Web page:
Aversion to Inequality and Segregating Equilibria
AbstractThis paper shows that models where preferences of individuals depend not only on their allocations, but also on the well-being of other persons, can produce both large and testable effects. We study the allocation of workers with heterogeneous productivities to firms. We show that even small deviations from purely "selfish" preferences leads to widespread workplace skill segregation. That is, workers of different abilities tend to work in different firms, as long as they care somewhat more about the utilities of workers who are "close".
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Bibliographic InfoPaper provided by Barcelona Graduate School of Economics in its series Working Papers with number 177.
Date of creation: Mar 2005
Date of revision:
Contract theory; mechanism design; envy; social preferences; skill segregation;
Other versions of this item:
- A13 - General Economics and Teaching - - General Economics - - - Relation of Economics to Social Values
- C72 - Mathematical and Quantitative Methods - - Game Theory and Bargaining Theory - - - Noncooperative Games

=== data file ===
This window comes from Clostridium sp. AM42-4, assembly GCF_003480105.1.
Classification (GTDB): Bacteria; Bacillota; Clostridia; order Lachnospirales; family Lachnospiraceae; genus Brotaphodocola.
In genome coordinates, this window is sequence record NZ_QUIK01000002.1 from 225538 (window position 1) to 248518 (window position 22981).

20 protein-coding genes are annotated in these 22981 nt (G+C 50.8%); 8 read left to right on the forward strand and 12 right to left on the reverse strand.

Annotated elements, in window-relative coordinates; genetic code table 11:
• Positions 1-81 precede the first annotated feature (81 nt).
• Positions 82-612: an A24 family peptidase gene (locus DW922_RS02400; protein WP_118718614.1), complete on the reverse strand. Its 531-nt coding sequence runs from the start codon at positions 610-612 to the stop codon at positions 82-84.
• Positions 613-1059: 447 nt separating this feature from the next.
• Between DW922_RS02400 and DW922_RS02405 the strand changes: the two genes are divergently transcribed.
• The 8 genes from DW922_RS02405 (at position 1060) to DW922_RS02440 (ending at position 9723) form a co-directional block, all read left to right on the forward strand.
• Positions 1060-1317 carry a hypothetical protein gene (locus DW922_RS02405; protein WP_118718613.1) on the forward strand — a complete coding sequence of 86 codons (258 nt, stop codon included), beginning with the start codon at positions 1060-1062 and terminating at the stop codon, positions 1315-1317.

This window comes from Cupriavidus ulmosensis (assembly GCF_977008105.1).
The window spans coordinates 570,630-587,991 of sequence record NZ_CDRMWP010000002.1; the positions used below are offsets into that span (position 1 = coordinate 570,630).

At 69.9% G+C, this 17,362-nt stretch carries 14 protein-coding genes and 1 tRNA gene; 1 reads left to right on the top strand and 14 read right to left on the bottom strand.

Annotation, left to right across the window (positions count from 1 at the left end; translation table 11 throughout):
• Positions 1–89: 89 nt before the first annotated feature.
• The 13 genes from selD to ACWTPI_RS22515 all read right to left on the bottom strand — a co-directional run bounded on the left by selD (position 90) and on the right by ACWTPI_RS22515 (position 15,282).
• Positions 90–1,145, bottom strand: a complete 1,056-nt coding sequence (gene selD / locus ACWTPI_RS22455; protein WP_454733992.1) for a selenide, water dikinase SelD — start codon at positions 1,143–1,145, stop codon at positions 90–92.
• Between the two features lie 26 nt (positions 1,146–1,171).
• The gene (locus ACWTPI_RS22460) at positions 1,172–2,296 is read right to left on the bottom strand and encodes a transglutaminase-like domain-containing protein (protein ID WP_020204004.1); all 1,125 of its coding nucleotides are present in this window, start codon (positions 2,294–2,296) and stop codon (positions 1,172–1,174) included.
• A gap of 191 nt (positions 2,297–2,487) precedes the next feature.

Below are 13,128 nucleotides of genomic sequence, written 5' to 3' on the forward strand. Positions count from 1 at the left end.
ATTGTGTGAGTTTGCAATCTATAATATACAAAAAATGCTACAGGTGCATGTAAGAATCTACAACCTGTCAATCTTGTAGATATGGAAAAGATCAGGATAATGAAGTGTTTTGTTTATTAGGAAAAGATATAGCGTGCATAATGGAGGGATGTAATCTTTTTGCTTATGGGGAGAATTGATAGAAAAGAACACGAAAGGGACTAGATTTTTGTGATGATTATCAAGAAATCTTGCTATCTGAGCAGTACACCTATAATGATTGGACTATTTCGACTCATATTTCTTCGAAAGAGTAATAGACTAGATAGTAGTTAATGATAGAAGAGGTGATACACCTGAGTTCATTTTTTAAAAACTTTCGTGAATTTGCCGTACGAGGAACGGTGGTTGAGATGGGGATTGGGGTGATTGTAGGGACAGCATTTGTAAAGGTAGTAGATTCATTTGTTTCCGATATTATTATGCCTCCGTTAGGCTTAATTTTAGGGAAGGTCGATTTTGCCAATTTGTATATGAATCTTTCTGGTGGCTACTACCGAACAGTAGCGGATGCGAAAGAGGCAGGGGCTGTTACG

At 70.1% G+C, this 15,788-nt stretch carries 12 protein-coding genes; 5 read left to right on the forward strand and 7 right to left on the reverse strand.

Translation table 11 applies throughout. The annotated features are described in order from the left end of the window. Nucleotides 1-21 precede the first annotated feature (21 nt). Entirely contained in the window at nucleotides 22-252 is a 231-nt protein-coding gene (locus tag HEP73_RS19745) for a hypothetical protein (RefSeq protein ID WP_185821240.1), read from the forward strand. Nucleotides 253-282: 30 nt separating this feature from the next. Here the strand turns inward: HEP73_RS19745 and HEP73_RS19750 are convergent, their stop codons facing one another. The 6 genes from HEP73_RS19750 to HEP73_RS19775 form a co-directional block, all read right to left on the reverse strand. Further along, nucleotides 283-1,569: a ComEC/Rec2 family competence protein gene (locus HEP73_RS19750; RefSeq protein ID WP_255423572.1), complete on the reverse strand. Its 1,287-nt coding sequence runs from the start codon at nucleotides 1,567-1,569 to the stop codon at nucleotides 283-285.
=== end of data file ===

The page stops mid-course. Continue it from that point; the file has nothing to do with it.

- D64 - Microeconomics - - Welfare Economics - - - Altruism; Philanthropy
- D80 - Microeconomics - - Information, Knowledge, and Uncertainty - - - General
- J41 - Labor and Demographic Economics - - Particular Labor Markets - - - Labor Contracts
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- Antonio Cabrales & Antoni Calvó-Armengol & Nicola Pavoni, 2004.
"Social Preferences, Skill Segregation and Wage Dynamics,"
181, Barcelona Graduate School of Economics.
- Antonio Cabrales & Antoni Calv�-Armengol & Nicola Pavoni, 2008. "Social Preferences, Skill Segregation, and Wage Dynamics," Review of Economic Studies, Oxford University Press, vol. 75(1), pages 65-98.
- Cabrales Goitia Antonio & Calvó-Armengol Antoni & Pavoni Nicola, 2007. "Social Preferences, Skill Segregation and Wage Dynamics," Working Papers 201053, Fundacion BBVA / BBVA Foundation.
- Antonio Cabrales & Antoni Calvo-Armengol & Nicola Pavoni, 2005. "Social Preferences, Skill Segregation, and Wage Dynamics," 2005 Meeting Papers 205, Society for Economic Dynamics.
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